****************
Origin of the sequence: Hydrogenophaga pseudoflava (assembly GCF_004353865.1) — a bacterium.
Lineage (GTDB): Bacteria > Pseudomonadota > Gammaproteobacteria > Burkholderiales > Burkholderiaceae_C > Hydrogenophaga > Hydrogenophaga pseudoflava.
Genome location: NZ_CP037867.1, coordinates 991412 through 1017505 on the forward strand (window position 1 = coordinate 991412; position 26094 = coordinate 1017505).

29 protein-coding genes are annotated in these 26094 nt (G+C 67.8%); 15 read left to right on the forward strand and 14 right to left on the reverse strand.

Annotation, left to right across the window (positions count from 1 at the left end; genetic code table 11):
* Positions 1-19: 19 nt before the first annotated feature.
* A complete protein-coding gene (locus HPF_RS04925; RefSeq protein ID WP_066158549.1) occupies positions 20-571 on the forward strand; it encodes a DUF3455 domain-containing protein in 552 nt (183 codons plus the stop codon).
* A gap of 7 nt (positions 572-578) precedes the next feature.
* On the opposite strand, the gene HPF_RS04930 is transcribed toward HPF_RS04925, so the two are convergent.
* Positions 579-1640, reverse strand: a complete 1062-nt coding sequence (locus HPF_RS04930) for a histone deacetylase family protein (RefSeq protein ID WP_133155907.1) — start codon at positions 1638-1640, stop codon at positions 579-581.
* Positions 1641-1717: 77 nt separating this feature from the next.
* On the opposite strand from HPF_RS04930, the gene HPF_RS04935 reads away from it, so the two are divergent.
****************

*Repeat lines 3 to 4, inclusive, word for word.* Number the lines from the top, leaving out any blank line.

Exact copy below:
Genome location: NZ_CP037867.1, coordinates 991412 through 1017505 on the forward strand (window position 1 = coordinate 991412; position 26094 = coordinate 1017505).

29 protein-coding genes are annotated in these 26094 nt (G+C 67.8%); 15 read left to right on the forward strand and 14 right to left on the reverse strand.